She's talking about diversity in protagonists while they still pertain to certain gameplay archetypes. She uses GTA 4 as an example. At what point does GTA 4 stop being a GTA game due to having a protagonist from Eastern Europe? In fact, the only things that really changed the series as a whole had not nearly as much to do with Niko as did the focus on grittier setting and tone favored over the stylized entries only recently emulated in GTA: China Town Wars.

    There's nothing to say you couldn't have a game starring an old woman. Helen Mirren wielded SMGs better than Master Chief in the movie RED. If I had a choice between her character and Bruce Willis' character, I would pick her without a doubt in my mind as she's one of the far more interesting characters. I'd just as well play a post-40 year old No One Lives Forever 3 storyline akin to Skyfall.

    Who the character is by age and/or gender is as small or large in their definition as is their race and species. These are video games for goodness sake, you don't -need- to be a living entity, Thomas Was Alone starred blocks. Not all games with an older person need to be set in a "The Graveyard" setting. She only says she dreams to make a game with an old woman as a protagonist.

    This woman she imagines could be a shaman in a puzzle centric cleansing game somewhere between Sony's Sorcery and Myst. She could be one of the female assassin mentors shown in Assassin's Creed: Brotherhood. I know you said below you consider Ezio still in his prime in Revelations but let's be realistic here. He's graying, that's a sign of age in most people's eyes. The era he lives in has an average death set far younger than his final age. The only piece of fiction based on him after the game is him as an even older, full gray-haired man, and even then he still has some skills to speak of, so I don't think his skills are a good measure for age.

    All she means is she wants to see a game some day that's entertaining and well designed that stars an old woman. I'm betting there already are at least six indie games that have done that. I mean, come on, Cartlife has you playing a single mother dealing with custody battles and managing a small business and it's been better critical received than the last Arkham game. If you don't want to play it, fine, but you come across more annoyed at the mere suggestion from what I'm reading.

    "But that's precisely my point: It would be a challenge because it doesn't fit. An old lady as the protagonist of a novel? Fine. In a TV show? Absolutely, that can work. In a form of entertainment where we control that individual...? Come on, let's be honest with ourselves a minute." -- Your words

    It doesn't have to be a challenge to create a compelling idea for an older protagonist. You're using reasoning the same way publishers insist we can't have anything other than straight white men with grizzle beards. I gave two examples right up there that would be easy. I can think of more if you need them.

    "Sure, you can make her a sorceress or something. But she had better be endowed with otherworldly abilities that don't make her move like an old lady. Shuffling across the living room floor to get a pen for the crossword puzzle really can't be in a video game. We want to escape; we want to have fun. I am aware that developers would see the old lady protagonist as a challenge, in that they'd need to find a way to make it interesting for the majority of the gaming public." -- Your words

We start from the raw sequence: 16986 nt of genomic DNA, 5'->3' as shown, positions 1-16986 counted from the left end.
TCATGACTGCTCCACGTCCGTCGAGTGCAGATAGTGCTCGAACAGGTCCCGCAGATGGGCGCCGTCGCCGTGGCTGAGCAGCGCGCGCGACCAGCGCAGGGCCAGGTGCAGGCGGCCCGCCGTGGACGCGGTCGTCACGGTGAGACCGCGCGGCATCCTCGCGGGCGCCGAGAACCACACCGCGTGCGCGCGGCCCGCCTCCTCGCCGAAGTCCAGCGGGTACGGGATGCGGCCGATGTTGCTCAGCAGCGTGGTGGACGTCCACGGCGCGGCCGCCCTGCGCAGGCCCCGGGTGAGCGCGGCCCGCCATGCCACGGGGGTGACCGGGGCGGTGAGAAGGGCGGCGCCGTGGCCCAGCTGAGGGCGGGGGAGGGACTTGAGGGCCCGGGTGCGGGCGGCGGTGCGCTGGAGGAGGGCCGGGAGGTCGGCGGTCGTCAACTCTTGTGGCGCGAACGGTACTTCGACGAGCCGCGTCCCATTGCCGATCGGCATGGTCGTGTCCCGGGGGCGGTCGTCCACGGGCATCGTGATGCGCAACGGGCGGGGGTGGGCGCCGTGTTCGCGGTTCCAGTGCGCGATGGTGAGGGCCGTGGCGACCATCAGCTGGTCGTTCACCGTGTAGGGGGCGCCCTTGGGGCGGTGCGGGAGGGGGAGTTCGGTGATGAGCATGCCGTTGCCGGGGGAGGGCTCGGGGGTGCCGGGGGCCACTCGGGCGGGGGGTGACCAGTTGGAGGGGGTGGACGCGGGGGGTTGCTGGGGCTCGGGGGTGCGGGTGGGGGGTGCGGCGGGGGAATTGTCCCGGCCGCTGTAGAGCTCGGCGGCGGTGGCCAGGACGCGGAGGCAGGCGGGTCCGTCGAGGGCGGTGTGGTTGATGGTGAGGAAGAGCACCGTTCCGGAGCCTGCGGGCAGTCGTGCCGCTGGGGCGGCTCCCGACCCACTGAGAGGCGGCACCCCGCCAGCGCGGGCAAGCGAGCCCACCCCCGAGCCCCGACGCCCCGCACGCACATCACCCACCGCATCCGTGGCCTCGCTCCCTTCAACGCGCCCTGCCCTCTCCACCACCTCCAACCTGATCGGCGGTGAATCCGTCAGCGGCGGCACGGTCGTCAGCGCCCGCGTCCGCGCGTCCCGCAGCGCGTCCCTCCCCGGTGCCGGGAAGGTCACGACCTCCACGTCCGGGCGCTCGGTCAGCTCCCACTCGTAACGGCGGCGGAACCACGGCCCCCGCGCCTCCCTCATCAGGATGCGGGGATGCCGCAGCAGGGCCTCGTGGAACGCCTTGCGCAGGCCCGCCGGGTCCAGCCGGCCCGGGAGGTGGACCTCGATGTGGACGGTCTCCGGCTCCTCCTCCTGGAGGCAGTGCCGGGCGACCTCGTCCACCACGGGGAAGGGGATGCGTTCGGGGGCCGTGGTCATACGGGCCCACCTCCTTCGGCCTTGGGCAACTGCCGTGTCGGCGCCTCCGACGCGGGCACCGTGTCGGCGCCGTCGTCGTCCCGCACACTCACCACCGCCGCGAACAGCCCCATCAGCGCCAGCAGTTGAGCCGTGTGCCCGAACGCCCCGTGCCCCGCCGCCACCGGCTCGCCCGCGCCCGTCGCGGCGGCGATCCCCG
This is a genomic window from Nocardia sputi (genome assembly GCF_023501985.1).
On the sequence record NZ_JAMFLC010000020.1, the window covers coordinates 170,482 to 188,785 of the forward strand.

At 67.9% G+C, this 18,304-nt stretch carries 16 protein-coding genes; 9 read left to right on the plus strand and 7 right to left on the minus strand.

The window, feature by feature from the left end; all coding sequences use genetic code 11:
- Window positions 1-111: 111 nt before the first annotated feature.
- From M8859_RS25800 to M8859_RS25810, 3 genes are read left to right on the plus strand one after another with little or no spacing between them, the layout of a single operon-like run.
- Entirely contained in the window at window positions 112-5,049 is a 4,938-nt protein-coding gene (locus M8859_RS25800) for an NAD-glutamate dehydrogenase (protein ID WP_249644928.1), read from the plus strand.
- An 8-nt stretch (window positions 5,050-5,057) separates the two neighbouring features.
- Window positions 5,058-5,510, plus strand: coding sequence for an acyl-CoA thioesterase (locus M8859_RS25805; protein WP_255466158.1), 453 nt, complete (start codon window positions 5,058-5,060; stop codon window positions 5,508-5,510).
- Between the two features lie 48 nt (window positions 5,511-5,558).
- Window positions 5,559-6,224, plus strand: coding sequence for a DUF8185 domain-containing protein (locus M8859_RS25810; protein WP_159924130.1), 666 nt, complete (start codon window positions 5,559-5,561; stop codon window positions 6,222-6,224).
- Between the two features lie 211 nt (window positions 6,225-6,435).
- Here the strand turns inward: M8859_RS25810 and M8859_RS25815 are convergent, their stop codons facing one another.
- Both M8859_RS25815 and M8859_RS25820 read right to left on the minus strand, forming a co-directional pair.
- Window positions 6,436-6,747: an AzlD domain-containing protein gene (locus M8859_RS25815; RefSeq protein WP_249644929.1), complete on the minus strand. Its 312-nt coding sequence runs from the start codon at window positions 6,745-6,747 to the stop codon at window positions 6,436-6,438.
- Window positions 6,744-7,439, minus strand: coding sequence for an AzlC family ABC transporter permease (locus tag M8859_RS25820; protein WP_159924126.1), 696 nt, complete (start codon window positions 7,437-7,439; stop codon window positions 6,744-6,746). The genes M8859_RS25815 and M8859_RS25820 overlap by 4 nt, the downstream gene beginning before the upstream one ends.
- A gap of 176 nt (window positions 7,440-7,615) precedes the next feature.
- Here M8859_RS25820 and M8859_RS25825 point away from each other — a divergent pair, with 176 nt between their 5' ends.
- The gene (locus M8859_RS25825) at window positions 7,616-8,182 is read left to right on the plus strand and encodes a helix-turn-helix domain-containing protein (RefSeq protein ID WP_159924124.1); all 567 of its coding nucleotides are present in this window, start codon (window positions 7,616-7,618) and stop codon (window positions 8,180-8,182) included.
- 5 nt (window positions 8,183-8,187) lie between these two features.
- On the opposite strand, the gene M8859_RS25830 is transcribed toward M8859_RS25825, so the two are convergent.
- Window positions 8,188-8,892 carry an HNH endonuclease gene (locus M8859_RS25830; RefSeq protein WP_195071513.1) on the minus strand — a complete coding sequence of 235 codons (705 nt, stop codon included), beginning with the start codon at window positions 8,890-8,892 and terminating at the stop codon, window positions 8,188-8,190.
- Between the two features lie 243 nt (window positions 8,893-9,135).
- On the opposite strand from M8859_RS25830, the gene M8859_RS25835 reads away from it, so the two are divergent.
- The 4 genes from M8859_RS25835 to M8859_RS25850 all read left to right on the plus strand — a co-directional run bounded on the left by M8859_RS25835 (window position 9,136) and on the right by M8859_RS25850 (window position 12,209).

That's like saying you couldn't have a child in a compelling game as the playable protagonist because they would be too weak and unable to do anything. Ellie from TLOU (a game you've cited several times in the past) and Clementine from The Walking Dead Season 2 say "Hi!" All it would mean is whether or not the developers decide to address the age in the character's behavior and abilities, within the frame of both the fiction (remember that most Jedi in Star Wars can go over 100 years in age and still only look fifty while pulling off feats twenty year-olds would balk at). I repeat the Helen Mirren example -- she pulls off insane shots just like Max Payne and even takes a bullet like a champ. You can also do that in a game.

    In fact, Max Payne 3 is a great example of the developer choosing to have the impact of his age be shown in Max Payne 3. You see him crash over things awkwardly and sometimes fight to get up, but he keeps on aiming and his reflexes continue to win the day. He's like John McClane, he doesn't just give up, so why would a woman be any different in the same position?

    You seem to be expecting that this will be a frail old woman who can't do anything. I've known people way farther over the hill with grand children in better shape than people half their age. Just because some games have stereotyped older people does not mean every game will and I certainly doubt this woman's game would.

    One last example: General Kota in the Force Unleashed was an old man, I don't see how that stopped him from standing toe to toe with series protagonist Starkiller, let alone stop him from being powerful enough in the Force to bring down an entire massive section of a space station just by his will. Even after he's blinded, he defeats more bounty hunters in the sequel off-screen than Boba Fett has across most fiction based on him.

    Far more than anything else, your argument pretty much seems to be "I can't imagine it working, therefore it really shouldn't". Well, people didn't imagine a lot of things that came into existence. It's the people that do imagine them that end up making them.
  • Fathoms_4209
    Featured Columnist
    Missed the point entirely. In fiction, anybody can be anything. A 500-year-old frog who drives race cars and summons mythical creatures? Sure, what the hell?